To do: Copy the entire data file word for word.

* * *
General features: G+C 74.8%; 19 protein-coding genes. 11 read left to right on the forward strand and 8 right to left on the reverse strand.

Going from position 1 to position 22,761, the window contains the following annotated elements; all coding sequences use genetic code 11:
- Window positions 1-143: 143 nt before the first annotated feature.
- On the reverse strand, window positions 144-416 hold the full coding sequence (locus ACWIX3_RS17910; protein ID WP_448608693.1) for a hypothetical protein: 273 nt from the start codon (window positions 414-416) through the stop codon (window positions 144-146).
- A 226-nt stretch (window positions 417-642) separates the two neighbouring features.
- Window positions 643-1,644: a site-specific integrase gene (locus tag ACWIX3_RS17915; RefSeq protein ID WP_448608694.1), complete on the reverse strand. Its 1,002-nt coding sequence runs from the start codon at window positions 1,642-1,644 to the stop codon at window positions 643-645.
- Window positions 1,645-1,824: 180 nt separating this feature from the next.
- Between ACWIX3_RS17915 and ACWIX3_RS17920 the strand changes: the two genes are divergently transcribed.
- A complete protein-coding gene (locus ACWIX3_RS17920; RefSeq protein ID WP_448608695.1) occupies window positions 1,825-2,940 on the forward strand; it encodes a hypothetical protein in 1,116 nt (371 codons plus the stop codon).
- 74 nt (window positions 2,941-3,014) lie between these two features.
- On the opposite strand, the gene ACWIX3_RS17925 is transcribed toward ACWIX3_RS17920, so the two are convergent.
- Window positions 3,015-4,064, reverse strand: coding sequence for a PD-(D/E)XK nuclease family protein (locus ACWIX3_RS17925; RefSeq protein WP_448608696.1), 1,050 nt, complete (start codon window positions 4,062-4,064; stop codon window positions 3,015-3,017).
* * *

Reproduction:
General features: G+C 74.8%; 19 protein-coding genes. 11 read left to right on the forward strand and 8 right to left on the reverse strand.

Going from position 1 to position 22,761, the window contains the following annotated elements; all coding sequences use genetic code 11:
- Window positions 1-143: 143 nt before the first annotated feature.
- On the reverse strand, window positions 144-416 hold the full coding sequence (locus ACWIX3_RS17910; protein ID WP_448608693.1) for a hypothetical protein: 273 nt from the start codon (window positions 414-416) through the stop codon (window positions 144-146).
- A 226-nt stretch (window positions 417-642) separates the two neighbouring features.
- Window positions 643-1,644: a site-specific integrase gene (locus tag ACWIX3_RS17915; RefSeq protein ID WP_448608694.1), complete on the reverse strand. Its 1,002-nt coding sequence runs from the start codon at window positions 1,642-1,644 to the stop codon at window positions 643-645.
- Window positions 1,645-1,824: 180 nt separating this feature from the next.
- Between ACWIX3_RS17915 and ACWIX3_RS17920 the strand changes: the two genes are divergently transcribed.
- A complete protein-coding gene (locus ACWIX3_RS17920; RefSeq protein ID WP_448608695.1) occupies window positions 1,825-2,940 on the forward strand; it encodes a hypothetical protein in 1,116 nt (371 codons plus the stop codon).
- 74 nt (window positions 2,941-3,014) lie between these two features.
- On the opposite strand, the gene ACWIX3_RS17925 is transcribed toward ACWIX3_RS17920, so the two are convergent.
- Window positions 3,015-4,064, reverse strand: coding sequence for a PD-(D/E)XK nuclease family protein (locus ACWIX3_RS17925; RefSeq protein WP_448608696.1), 1,050 nt, complete (start codon window positions 4,062-4,064; stop codon window positions 3,015-3,017).